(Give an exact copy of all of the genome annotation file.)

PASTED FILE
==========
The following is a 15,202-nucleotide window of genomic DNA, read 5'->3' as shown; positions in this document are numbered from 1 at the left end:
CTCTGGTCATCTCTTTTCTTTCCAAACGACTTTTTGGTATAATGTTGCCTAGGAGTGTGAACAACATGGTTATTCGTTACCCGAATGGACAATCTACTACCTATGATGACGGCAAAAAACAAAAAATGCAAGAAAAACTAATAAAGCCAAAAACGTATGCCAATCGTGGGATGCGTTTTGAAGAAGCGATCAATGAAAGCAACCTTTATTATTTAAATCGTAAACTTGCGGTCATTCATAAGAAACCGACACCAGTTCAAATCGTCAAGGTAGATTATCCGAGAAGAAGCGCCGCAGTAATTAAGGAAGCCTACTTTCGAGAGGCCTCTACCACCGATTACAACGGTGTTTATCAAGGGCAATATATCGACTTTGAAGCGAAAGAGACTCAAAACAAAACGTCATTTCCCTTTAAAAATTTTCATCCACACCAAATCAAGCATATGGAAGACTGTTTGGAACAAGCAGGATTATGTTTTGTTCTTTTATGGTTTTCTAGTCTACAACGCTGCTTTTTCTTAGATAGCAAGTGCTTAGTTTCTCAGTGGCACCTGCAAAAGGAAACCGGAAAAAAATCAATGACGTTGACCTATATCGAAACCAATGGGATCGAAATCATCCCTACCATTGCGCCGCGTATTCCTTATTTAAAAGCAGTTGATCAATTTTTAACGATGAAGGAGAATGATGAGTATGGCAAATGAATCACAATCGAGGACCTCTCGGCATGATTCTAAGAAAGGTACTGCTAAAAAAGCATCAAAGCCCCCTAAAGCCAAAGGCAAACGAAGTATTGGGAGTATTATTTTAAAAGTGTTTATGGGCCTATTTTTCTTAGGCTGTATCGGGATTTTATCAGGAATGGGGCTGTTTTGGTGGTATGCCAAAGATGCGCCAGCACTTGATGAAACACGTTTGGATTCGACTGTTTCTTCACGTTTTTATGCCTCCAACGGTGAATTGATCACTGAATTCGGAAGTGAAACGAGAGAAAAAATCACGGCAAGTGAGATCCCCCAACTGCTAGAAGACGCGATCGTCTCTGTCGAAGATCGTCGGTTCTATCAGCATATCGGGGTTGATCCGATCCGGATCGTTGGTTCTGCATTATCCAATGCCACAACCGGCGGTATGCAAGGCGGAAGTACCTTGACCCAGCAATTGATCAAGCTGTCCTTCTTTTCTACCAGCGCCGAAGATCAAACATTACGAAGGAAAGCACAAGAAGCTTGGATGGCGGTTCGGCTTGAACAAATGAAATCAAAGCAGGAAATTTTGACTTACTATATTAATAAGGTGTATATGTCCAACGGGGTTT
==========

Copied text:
The following is a 15,202-nucleotide window of genomic DNA, read 5'->3' as shown; positions in this document are numbered from 1 at the left end:
CTCTGGTCATCTCTTTTCTTTCCAAACGACTTTTTGGTATAATGTTGCCTAGGAGTGTGAACAACATGGTTATTCGTTACCCGAATGGACAATCTACTACCTATGATGACGGCAAAAAACAAAAAATGCAAGAAAAACTAATAAAGCCAAAAACGTATGCCAATCGTGGGATGCGTTTTGAAGAAGCGATCAATGAAAGCAACCTTTATTATTTAAATCGTAAACTTGCGGTCATTCATAAGAAACCGACACCAGTTCAAATCGTCAAGGTAGATTATCCGAGAAGAAGCGCCGCAGTAATTAAGGAAGCCTACTTTCGAGAGGCCTCTACCACCGATTACAACGGTGTTTATCAAGGGCAATATATCGACTTTGAAGCGAAAGAGACTCAAAACAAAACGTCATTTCCCTTTAAAAATTTTCATCCACACCAAATCAAGCATATGGAAGACTGTTTGGAACAAGCAGGATTATGTTTTGTTCTTTTATGGTTTTCTAGTCTACAACGCTGCTTTTTCTTAGATAGCAAGTGCTTAGTTTCTCAGTGGCACCTGCAAAAGGAAACCGGAAAAAAATCAATGACGTTGACCTATATCGAAACCAATGGGATCGAAATCATCCCTACCATTGCGCCGCGTATTCCTTATTTAAAAGCAGTTGATCAATTTTTAACGATGAAGGAGAATGATGAGTATGGCAAATGAATCACAATCGAGGACCTCTCGGCATGATTCTAAGAAAGGTACTGCTAAAAAAGCATCAAAGCCCCCTAAAGCCAAAGGCAAACGAAGTATTGGGAGTATTATTTTAAAAGTGTTTATGGGCCTATTTTTCTTAGGCTGTATCGGGATTTTATCAGGAATGGGGCTGTTTTGGTGGTATGCCAAAGATGCGCCAGCACTTGATGAAACACGTTTGGATTCGACTGTTTCTTCACGTTTTTATGCCTCCAACGGTGAATTGATCACTGAATTCGGAAGTGAAACGAGAGAAAAAATCACGGCAAGTGAGATCCCCCAACTGCTAGAAGACGCGATCGTCTCTGTCGAAGATCGTCGGTTCTATCAGCATATCGGGGTTGATCCGATCCGGATCGTTGGTTCTGCATTATCCAATGCCACAACCGGCGGTATGCAAGGCGGAAGTACCTTGACCCAGCAATTGATCAAGCTGTCCTTCTTTTCTACCAGCGCCGAAGATCAAACATTACGAAGGAAAGCACAAGAAGCTTGGATGGCGGTTCGGCTTGAACAAATGAAATCAAAGCAGGAAATTTTGACTTACTATATTAATAAGGTGTATATGTCCAACGGGGTTT